Last, but certainly not least, we are merging big tech and automotive here on Fleet FYIs with Ford and Google’s most recent strategic partnership announcement. The idea here is to accelerate Ford’s digital transformation with a more modernized operational strategy and power connected vehicle technology by pairing Google’s cloud-based service tech offering with Ford’s automotive technology. The six year partnership will see the leveraging of Google clouds artificial intelligence, machine learning, and data analytics technologies by Ford, with all vehicles, both made by Ford and Lincoln from 2023, to be powered by an Android operating system with built-in Google applications. Almost similar to a smartphone or a tablet that you might currently use at home. I think this will be an intriguing move to monitor personally, because it provides an innovative way to modernize vehicle offerings whilst providing personalized user experiences and data-driven opportunities for further vehicle optimization. Now, I don’t know about you, but I think the ability to be able to navigate your vehicle using voice only commands is going to prove incredibly useful.
Gretchen Reese (14:10):
For example, the people that have gone to Google Home or Amazon Alexa, and have never looked back. This will come in particularly handy when you’re running late to a destination and need a real-time traffic report as will be provided with all of their GPS services in the future. And it’s all yours. Just say the word. Now, it even works if you’re lost, which if you’re like me, it happens a lot more than you’d like to admit. So that’s definitely a benefit for Ford and Lincoln users from 2023 and onward. I think the thing that has many people intrigued though, myself included, is what this will mean for fleets. So my question is, will these vehicles be an offering snapped up by municipality fleets that can get away with sedans or similar type vehicles? Or will this be a commercial vehicle only? I guess we’ll just have to wait and find out, but I for one am very excited to know the answer to that one.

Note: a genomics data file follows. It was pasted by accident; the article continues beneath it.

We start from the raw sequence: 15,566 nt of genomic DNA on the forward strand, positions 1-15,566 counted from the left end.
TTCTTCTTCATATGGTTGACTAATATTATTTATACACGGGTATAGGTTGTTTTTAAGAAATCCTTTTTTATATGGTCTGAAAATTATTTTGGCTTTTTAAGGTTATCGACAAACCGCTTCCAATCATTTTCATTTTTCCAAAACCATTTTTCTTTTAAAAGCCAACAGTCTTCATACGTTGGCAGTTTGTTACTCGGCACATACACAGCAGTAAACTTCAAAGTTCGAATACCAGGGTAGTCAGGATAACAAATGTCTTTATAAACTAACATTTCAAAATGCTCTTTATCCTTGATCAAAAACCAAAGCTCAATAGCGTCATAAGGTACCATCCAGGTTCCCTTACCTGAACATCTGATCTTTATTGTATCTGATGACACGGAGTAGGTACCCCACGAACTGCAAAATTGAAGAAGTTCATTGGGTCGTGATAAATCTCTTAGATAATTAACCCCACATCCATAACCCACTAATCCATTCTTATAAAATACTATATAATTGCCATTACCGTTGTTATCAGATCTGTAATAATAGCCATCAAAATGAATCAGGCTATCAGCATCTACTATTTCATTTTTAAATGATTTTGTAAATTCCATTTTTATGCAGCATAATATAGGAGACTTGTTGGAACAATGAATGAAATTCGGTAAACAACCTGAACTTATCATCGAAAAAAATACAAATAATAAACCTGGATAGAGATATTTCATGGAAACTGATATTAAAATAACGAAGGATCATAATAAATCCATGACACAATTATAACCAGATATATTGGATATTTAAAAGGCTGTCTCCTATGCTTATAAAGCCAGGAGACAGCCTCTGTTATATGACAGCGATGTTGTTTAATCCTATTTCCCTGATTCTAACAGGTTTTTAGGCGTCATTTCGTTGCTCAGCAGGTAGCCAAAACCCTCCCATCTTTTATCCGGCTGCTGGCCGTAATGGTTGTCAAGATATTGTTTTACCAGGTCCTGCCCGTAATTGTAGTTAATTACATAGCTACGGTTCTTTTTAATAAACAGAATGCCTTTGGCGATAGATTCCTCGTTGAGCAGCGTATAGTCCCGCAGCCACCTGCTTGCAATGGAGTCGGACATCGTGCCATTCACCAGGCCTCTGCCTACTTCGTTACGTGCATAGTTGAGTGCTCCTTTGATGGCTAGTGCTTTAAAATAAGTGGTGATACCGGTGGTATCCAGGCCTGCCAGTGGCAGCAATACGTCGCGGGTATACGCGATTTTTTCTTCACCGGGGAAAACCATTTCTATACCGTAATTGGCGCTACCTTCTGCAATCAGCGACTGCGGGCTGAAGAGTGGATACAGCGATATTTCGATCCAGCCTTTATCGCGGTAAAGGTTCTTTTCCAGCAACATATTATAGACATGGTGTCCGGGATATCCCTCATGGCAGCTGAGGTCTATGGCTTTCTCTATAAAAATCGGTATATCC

Gretchen Reese (15:10):
Well, that’s officially the end of our first monthly hotlist for all things happening in fleet. If you have a story to share or big news that you just can’t hold in, send me an email. I’ll put the contact information and the description of this episode, as well as in the show notes on our site. And who knows, you might just find yourself or your fleet in next month’s monthly hotlist. If today’s episode was one that got you thinking, let us know by using the hashtag Utilimarc Fleet FYIs on LinkedIn so we can see what you thought, because I’m always really excited to see what you guys think, how you guys are interacting with the episodes, and overall, if you’re liking the content, because that’s just nice for me to hear, to make sure we’re still putting out content that you all are really enjoying and engaging with. So that’s all from me today. We’ll be back in your headphones next Thursday, and I will see you there.
Gretchen Reese (16:04):
Hey, there, I think this is the time that I should cue the virtual high five, because if you’ve just finished listening to another episode of the Fleet FYIs podcast, if you’re already wanting more content, head over to utilimarc.com, which is Utilimarc with a C. U-T-I-L-I-M-A-R-C .com for the show notes and extra insights coming straight from our analysts to you. That’s all for me this week. So until next time, I’ll catch you later.